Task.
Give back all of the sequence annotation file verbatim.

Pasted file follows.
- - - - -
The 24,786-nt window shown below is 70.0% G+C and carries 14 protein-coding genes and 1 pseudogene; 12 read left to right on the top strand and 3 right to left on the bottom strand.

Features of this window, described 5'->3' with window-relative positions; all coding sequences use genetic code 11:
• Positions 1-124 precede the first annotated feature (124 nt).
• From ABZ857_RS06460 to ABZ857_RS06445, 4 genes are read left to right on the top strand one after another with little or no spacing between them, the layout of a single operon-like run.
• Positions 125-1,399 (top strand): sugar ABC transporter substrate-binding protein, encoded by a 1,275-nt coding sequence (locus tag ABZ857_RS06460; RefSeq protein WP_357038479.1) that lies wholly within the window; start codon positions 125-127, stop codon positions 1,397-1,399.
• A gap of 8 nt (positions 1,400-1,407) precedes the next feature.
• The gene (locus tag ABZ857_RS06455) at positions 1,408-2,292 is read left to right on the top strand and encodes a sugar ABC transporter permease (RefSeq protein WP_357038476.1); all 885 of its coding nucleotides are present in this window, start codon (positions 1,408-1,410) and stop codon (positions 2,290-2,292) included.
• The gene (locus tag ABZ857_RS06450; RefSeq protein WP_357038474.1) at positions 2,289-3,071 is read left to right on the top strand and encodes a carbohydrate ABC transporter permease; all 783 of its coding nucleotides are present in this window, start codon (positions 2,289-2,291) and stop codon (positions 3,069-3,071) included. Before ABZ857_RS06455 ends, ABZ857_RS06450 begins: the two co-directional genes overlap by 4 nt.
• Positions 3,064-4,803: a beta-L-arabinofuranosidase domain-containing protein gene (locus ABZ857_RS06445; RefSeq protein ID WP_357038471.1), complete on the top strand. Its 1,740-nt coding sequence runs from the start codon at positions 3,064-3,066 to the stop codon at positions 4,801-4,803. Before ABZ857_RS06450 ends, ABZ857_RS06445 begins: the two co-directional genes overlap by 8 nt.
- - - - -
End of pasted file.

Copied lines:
The 24,786-nt window shown below is 70.0% G+C and carries 14 protein-coding genes and 1 pseudogene; 12 read left to right on the top strand and 3 right to left on the bottom strand.

Features of this window, described 5'->3' with window-relative positions; all coding sequences use genetic code 11:
• Positions 1-124 precede the first annotated feature (124 nt).
• From ABZ857_RS06460 to ABZ857_RS06445, 4 genes are read left to right on the top strand one after another with little or no spacing between them, the layout of a single operon-like run.
• Positions 125-1,399 (top strand): sugar ABC transporter substrate-binding protein, encoded by a 1,275-nt coding sequence (locus tag ABZ857_RS06460; RefSeq protein WP_357038479.1) that lies wholly within the window; start codon positions 125-127, stop codon positions 1,397-1,399.
• A gap of 8 nt (positions 1,400-1,407) precedes the next feature.
• The gene (locus tag ABZ857_RS06455) at positions 1,408-2,292 is read left to right on the top strand and encodes a sugar ABC transporter permease (RefSeq protein WP_357038476.1); all 885 of its coding nucleotides are present in this window, start codon (positions 1,408-1,410) and stop codon (positions 2,290-2,292) included.
• The gene (locus tag ABZ857_RS06450; RefSeq protein WP_357038474.1) at positions 2,289-3,071 is read left to right on the top strand and encodes a carbohydrate ABC transporter permease; all 783 of its coding nucleotides are present in this window, start codon (positions 2,289-2,291) and stop codon (positions 3,069-3,071) included. Before ABZ857_RS06455 ends, ABZ857_RS06450 begins: the two co-directional genes overlap by 4 nt.
• Positions 3,064-4,803: a beta-L-arabinofuranosidase domain-containing protein gene (locus ABZ857_RS06445; RefSeq protein ID WP_357038471.1), complete on the top strand. Its 1,740-nt coding sequence runs from the start codon at positions 3,064-3,066 to the stop codon at positions 4,801-4,803. Before ABZ857_RS06450 ends, ABZ857_RS06445 begins: the two co-directional genes overlap by 8 nt.